August 25, 2017

Knights donate $13,600 to New Albany Deanery youths for NCYC

A congregation of about 300, including 136 youths of the New Albany Deanery bound for the National Catholic Youth Conference (NCYC) in Indianapolis in November, worship during a special Mass at St. Augustine Church in Jeffersonville on Aug. 13. Following the Mass, they attended a breakfast hosted by Knights of Columbus Council 1348, who donated $100 to each of the youths to help them attend NCYC. (Submitted photo)

A congregation of about 300, including 136 youths of the New Albany Deanery bound for the National Catholic Youth Conference (NCYC) in Indianapolis in November, worship during a special Mass at St. Augustine Church in Jeffersonville on Aug. 13. Following the Mass, they attended a breakfast hosted by Knights of Columbus Council 1348, who donated $100 to each of the youths to help them attend NCYC. (Submitted photo)

By Natalie Hoefer

The temperature may have been in the 90s, but for Father Douglas Marcotte it seemed like Christmas in August.

“It looked like Christmas Eve Mass,” says the pastor of St. Augustine Parish and Most Sacred Heart of Jesus Parish, both in Jeffersonville. “We used every single chair we had at the Mass.”

He is referring to a special Mass celebrated at his church on Aug. 13 for any New Albany Deanery youth attending the upcoming National Catholic Youth Conference (NCYC) in Indianapolis in November. Their parents were also invited.

Following the Mass was a breakfast hosted by Knights of Columbus Council 1348. The menu included an unusual, special treat for the 136 youths—$100 for each of them to help cover their costs to attend NCYC.

Pat Lilly, deputy grand knight of the council and a member of St. John Paul II Parish in Clark County, says “it all started” when “a gentleman from St. Anthony [of Padua Parish in Clarksville] approached us asking about possibly donating money for NCYC.”

Knowing that Council 1348 includes members from many parishes in the New Albany Deanery, Lilly says he suggested that, “since we have a more diverse membership, why don’t we spread the love more across the deanery? ”

The council approved $9,000 to be distributed evenly among any NCYC-bound youth who attended the Mass and breakfast.

“But if we had 200, people we would have given $20,000,” notes Lilly.

Father Marcotte, who serves as chaplain for Knights of Columbus Council 1348, says the group is “very generous. They gave $35,000 to Sacred Heart School [in Jeffersonville] for iPads last year.”

Lilly attributes the council’s ability to be generous to the Thursday and Sunday bingo nights they host.

“None of this would have happened if it wasn’t for members working bingos,” he says. “That’s a list of 60-some men and women. The members working the bingo is crucial, raising that money to give back.”

And by helping teens attend NCYC, Lilly says he feels like they’re both giving back and investing in the future.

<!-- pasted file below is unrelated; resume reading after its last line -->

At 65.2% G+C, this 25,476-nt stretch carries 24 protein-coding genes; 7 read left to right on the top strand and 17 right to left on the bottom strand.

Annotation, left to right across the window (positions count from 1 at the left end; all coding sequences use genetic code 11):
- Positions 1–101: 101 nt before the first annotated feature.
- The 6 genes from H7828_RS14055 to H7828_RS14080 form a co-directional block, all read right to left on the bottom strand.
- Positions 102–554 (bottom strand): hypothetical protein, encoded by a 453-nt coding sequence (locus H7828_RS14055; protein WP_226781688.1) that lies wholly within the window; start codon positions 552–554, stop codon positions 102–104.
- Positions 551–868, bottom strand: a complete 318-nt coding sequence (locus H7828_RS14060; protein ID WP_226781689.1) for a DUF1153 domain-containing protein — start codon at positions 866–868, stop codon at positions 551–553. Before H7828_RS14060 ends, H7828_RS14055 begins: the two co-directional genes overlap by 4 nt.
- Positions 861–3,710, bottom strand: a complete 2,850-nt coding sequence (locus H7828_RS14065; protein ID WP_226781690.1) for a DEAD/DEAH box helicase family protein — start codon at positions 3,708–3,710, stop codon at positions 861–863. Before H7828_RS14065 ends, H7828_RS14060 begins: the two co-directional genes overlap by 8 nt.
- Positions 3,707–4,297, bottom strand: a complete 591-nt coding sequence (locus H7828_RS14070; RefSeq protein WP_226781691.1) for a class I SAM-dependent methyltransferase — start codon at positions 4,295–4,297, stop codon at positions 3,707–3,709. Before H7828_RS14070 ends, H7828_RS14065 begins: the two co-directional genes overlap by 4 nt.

“I went to NCYC back in my day,” says the 55-year-old deputy grand Knight. “It was huge for me. I think NCYC is great in engaging kids in leadership roles.”

Lilly is not alone in his praise for the biannual gathering. His 33-year‑old nephew, Ben Kraft, spoke at the breakfast about the impact NCYC had on him and his brother.

Father Marcotte calls the $13,600 donation a contribution to a “noble cause.”

“When we talk about how we [as a council] want to be charitable, what we want to use our charity donation for, that is a very noble cause, to help our kids in our deanery to experience the Church in a way they may never have experienced it before,” he says. “To come together with several thousand young Catholics is a very positive experience. We want to get our students there so they can have that experience.”

Holy Family Parish in New Albany had the largest turnout, with 31 youths and their parents participating in the Mass and breakfast.

Sara Raelson, youth minister of the parish for the past five years, says she felt “humbled” by the generosity of the Knights.

“I was humbled, really, that they want to invest in this experience,” she says. “I think it meant a lot to the kids. Sometimes they kind of feel that their involvement [in the Church] isn’t appreciated. … That these adults wanted to have this Mass and breakfast for them, and put themselves out there and say, ‘We value you, and we value what you’re going to bring to our Church and our faith,’ was really amazing.”

Raleson says the $100 per youth can affect whether or not a person is able to attend NCYC.

“We have a cost of about $550 per kid,” she explains. “They have to do fundraising. If they don’t reach that total, they won’t be able to go.

“This [donation] made the experience reachable for some of these kids. We have a couple sibling groups. One family is sending three kids. The cost can add up for some families. [The kids] were all really grateful.”

Lilly felt that gratitude—literally.

“I can’t tell you how many kids and parents thanked us,” he says. “Several of them as they were walking out made a special effort to come give me a hug saying, ‘Thank you so much for doing this for us.’

“It was too cool!” †

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